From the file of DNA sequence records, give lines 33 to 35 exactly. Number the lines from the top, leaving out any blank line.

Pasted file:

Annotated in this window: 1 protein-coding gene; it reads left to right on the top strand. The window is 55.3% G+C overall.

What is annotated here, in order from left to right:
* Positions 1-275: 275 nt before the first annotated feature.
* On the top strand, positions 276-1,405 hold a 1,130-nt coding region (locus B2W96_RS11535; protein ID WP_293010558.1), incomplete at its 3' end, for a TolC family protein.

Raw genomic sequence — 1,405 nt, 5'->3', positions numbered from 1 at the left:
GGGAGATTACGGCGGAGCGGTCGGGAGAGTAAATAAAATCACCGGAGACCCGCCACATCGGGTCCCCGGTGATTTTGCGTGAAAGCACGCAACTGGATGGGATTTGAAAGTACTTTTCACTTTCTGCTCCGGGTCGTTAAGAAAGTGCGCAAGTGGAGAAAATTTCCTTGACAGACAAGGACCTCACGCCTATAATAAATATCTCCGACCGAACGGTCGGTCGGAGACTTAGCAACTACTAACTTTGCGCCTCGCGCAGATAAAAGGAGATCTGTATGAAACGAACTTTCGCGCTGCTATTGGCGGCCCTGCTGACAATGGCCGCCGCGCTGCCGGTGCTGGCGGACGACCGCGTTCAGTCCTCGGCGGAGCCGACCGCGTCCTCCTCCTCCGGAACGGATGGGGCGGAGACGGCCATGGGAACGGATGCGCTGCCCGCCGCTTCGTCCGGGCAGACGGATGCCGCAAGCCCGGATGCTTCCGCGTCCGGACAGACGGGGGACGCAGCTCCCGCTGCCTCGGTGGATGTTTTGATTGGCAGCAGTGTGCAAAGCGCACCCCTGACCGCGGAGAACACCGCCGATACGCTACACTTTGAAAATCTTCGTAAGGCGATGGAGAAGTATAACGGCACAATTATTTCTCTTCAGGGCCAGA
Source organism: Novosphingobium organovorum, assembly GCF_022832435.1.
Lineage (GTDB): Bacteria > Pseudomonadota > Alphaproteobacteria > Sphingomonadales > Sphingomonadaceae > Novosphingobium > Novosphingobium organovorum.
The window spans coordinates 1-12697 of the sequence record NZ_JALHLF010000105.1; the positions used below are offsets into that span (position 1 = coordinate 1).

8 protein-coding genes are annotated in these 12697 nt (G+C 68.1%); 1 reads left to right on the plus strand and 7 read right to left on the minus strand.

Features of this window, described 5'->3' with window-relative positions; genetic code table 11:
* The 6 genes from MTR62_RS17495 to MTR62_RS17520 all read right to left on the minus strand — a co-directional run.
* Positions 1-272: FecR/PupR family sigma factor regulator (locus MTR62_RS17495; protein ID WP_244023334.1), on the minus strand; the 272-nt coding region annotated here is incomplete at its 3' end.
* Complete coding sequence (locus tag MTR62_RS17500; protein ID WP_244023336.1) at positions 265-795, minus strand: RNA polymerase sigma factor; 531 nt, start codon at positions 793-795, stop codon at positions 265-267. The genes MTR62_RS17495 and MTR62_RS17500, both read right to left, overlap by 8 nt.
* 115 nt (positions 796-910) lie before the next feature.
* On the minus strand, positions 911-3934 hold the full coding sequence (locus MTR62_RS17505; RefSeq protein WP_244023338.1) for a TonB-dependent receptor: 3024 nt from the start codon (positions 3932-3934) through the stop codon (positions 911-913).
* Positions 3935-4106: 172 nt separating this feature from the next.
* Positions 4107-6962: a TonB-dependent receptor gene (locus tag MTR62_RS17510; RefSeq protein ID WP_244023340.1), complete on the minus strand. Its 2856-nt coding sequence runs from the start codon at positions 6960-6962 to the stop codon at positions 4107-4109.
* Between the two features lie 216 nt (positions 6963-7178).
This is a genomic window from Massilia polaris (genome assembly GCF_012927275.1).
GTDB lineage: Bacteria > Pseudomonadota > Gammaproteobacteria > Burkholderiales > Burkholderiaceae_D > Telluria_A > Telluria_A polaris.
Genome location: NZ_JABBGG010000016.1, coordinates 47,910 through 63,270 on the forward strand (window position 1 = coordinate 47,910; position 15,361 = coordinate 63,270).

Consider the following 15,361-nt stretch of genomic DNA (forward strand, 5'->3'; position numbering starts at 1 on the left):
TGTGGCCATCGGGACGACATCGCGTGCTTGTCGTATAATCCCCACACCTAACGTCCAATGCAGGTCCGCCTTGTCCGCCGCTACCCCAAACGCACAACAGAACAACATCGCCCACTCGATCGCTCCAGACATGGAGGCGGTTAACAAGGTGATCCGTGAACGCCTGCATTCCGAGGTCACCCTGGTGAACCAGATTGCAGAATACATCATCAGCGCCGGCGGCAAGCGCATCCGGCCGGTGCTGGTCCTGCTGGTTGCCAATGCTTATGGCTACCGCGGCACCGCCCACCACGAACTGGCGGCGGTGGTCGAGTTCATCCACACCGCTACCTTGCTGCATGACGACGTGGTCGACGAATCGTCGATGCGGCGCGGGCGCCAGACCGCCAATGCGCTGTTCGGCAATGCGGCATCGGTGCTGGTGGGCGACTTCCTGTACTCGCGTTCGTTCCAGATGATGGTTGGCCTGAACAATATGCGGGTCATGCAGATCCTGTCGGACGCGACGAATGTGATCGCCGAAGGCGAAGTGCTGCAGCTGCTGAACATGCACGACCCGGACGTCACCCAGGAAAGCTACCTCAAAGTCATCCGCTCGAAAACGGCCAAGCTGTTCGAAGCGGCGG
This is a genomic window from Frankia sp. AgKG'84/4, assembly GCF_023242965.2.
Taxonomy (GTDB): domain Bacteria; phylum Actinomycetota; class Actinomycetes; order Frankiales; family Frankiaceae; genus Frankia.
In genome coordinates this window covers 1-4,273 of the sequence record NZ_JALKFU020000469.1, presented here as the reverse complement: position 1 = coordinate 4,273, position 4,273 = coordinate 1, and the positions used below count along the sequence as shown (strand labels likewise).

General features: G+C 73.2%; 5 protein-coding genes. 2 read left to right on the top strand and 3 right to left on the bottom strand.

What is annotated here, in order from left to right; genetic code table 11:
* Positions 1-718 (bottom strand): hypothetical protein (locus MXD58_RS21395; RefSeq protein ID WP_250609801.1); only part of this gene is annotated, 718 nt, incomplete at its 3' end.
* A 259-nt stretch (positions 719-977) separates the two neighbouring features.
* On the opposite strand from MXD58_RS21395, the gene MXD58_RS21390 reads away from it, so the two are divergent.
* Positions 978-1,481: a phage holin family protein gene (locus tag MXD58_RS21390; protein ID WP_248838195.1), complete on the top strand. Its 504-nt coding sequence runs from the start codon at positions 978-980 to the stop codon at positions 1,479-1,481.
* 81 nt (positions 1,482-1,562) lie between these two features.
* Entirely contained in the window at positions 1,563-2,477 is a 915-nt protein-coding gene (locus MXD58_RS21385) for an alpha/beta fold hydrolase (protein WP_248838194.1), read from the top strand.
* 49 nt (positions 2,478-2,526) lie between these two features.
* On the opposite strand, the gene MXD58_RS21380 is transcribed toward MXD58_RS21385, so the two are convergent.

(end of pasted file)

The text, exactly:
* Positions 978-1,481: a phage holin family protein gene (locus tag MXD58_RS21390; protein ID WP_248838195.1), complete on the top strand. Its 504-nt coding sequence runs from the start codon at positions 978-980 to the stop codon at positions 1,479-1,481.
* 81 nt (positions 1,482-1,562) lie between these two features.
* Entirely contained in the window at positions 1,563-2,477 is a 915-nt protein-coding gene (locus MXD58_RS21385) for an alpha/beta fold hydrolase (protein WP_248838194.1), read from the top strand.